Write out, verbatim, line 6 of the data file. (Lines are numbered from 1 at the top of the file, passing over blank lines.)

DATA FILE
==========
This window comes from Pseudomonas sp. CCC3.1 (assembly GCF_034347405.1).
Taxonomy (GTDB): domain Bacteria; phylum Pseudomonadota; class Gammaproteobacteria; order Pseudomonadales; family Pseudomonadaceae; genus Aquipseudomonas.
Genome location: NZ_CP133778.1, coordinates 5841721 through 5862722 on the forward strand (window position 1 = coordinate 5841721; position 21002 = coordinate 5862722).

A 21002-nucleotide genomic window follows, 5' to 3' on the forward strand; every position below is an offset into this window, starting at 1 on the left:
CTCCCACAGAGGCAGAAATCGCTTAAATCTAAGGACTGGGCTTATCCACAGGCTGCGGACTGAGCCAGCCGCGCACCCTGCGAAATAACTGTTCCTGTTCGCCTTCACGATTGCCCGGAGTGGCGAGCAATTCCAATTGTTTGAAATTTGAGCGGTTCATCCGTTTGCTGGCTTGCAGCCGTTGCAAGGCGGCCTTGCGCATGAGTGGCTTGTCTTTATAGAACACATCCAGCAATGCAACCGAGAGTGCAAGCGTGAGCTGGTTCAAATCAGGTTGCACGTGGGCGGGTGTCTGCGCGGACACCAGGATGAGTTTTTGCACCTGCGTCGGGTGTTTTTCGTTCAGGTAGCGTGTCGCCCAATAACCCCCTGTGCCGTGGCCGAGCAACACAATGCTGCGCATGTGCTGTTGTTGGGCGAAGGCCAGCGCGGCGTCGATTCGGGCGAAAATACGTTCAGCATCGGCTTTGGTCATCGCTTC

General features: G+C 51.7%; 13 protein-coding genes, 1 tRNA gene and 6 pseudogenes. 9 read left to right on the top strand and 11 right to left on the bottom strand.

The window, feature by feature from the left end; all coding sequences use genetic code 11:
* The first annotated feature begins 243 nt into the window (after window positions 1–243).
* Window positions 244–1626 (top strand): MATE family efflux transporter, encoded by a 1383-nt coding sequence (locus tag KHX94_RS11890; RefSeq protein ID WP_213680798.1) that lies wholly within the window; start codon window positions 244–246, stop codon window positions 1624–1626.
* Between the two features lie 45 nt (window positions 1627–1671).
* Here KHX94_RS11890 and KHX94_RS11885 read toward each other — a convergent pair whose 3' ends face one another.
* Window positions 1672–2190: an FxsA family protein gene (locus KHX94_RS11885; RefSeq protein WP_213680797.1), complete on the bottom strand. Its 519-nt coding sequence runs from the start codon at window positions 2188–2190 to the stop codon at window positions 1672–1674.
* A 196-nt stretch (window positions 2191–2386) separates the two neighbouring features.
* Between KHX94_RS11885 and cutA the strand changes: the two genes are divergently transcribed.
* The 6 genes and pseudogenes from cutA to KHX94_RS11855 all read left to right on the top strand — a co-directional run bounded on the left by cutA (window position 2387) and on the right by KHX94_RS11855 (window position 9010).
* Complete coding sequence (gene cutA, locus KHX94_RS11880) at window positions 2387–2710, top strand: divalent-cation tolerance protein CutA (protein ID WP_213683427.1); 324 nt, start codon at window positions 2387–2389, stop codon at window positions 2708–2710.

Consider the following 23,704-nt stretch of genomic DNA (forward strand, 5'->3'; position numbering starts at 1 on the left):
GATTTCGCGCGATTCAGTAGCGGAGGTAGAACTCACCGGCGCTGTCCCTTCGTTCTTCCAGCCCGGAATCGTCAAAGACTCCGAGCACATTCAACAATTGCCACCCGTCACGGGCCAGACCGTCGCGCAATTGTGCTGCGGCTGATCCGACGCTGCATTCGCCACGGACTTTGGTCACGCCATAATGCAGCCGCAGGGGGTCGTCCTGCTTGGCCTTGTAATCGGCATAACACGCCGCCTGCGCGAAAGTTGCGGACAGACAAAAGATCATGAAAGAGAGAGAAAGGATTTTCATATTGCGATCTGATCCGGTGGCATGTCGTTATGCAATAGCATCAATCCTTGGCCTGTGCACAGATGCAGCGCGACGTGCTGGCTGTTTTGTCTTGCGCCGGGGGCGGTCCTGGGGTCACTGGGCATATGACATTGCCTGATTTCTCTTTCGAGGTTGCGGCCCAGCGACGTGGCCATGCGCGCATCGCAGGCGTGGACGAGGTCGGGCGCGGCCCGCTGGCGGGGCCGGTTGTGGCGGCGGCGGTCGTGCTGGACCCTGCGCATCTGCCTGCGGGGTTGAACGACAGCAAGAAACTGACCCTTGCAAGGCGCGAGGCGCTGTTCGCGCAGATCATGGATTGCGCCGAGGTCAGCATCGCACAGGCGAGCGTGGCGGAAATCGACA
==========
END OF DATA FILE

General features: G+C 51.7%; 13 protein-coding genes, 1 tRNA gene and 6 pseudogenes. 9 read left to right on the top strand and 11 right to left on the bottom strand.